My grandfather and his brother both served in the Canadian Expeditionary Forces during the First World War. My grandfather was wounded and his brother was killed. This past summer, on the hundredth anniversary of the start of the war, my family – parent Edmond Sr. and Letitia Valin, my wife Lisa Charette and my children Madeleine and Genevieve Valin – travelled to France to visit the grave of my great-uncle for the first time.
We knew little about their military experiences before we left. My father said my grandfather rarely spoke about the war or his brother. To help us learn more, we obtained their personal services files from Library and Archives Canada. What we uncovered brought to light a family history we thought was lost.
According to his service file, my grandfather, George Edward Valin, left his job as a clerk at the Post Office in 1916, and signed up with the 159th Battalion, a unit that recruited men from the North Bay and Sudbury region. He was 22 years old. He joined his younger brother, Michael Leslie Valin, who had signed up in the same battalion a few months earlier. Together they sailed overseas on the S.S. Empress of Britain to train in England. By May 1917, both men were in France serving on the Western Front in the Canadian Machine Gun Corps.
On July 27, 1917, my grandfather was wounded by a German mortar shell near the town of Lens, France. His service file indicates he suffered a broken leg and a “severe flesh wound” with shrapnel in both his legs. He would spend the next eight months in hospital in England before he was discharged from the army because of “physical unfitness.” His superiors referred to his “very good” character in his final evaluation.
My grandfather returned to Canada, settled in East York, married late in life and had a family. But he would spend the rest of his life in discomfort. He had a slight limp and the shrapnel wounds in his legs would sometimes ooze puss. He died in 1964 at the age of 70.
Michael Leslie Valin continued to serve after his older brother returned home. He was hospitalized twice over the next year from wounds suffered in the field. It’s unclear where he served during this period because the handwritten entries in his service file are hard to decipher. An entry on Sept. 19, 1918, noted that he returned to his unit after a bout of bronchitis. He would die 10 days later at the Battle of Canal du Nord.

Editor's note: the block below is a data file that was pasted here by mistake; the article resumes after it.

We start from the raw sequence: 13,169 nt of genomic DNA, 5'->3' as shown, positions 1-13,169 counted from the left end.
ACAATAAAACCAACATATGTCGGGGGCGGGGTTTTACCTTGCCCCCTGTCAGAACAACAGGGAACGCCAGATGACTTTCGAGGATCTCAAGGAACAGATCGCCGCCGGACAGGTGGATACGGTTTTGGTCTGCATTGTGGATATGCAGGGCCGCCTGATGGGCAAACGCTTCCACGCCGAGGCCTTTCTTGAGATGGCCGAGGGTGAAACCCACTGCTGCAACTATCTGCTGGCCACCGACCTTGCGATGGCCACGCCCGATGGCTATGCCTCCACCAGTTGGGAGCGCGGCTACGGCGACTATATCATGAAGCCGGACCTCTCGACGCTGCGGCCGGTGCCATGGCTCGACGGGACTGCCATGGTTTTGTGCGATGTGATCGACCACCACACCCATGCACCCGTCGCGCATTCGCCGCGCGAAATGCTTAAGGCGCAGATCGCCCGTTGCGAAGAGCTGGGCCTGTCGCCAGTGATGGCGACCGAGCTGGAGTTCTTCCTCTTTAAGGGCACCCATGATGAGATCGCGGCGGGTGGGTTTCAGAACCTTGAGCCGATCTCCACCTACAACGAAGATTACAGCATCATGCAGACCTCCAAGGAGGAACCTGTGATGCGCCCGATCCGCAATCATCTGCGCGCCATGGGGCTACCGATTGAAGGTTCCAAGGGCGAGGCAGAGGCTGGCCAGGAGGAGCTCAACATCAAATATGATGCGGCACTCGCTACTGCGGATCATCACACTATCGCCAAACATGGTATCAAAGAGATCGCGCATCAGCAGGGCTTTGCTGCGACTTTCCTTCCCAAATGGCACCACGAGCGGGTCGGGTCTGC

The Battle of Canal du Nord took place near the French town of Cambrai between Sept. 27 and Oct. 1, 1918. It was part of a larger Allied assault to push the Germans out of France in the waning days of the First World War. The Allies were mostly successful but the casualty rate was high. On Sept. 29, as Canadian Forces faced bitter fighting, Private Michael Leslie Valin was killed in action. He was 22 years old.
His service file doesn’t contain a record of what killed him or how his family was notified of his death. There is, however, a footnote about his pay records. It says Michael Leslie Valin was paid $15 a month while he fought overseas. The money went to his mother back home. An entry in his file shows that a year after his death, his estate was notified of an overpayment, and his mother had to repay $15.
My great-uncle is buried at the Triangle Cemetery, on the outskirts of the French village of Inchy-en-Artois, near where the battle took place. The small, triangle-shaped cemetery sits at the edge of a farmer’s field, surrounded by a low brick wall. A total of 90 Canadian and Allied soldiers are buried here. It’s a two hour drive from Paris.
The cemetery is maintained by the Commonwealth War Graves Commission. They care for thousands of similar cemeteries around the world.
The cemetery was empty the day we visited in June. We were alone except for the occasional car that passed by on the country road. The cemetery grass was green and neat. My daughters raced to be first to find the grave. They found him in the back row nearest the triangle point. His headstone looked like all the others, but his was inscribed with his name, rank, age and the date he died.
We gathered around it and gave thanks. My father thought of his own father and the questions he never asked him. We thought about the other young men buried here and wondered about those who may never have had a visitor.
But mostly we thought of my great-uncle and his sacrifice. We had come to honour a man we had never met, but had come to know, in a small way, in the notes left in a file 100 years ago. And we were glad we could make the trip together as a family.
My father left this note at the grave:
“Michael Leslie Valin, who lies here, died of his wounds just days before the war ended. His brother (and my father) George Edward Valin survived injuries in the same war and went on to have a family late in life. Family members gather here today to remember them and to honour their service.”
Edmond Valin Sr.
Ed Valin Jr. and his family are longtime Beach residents.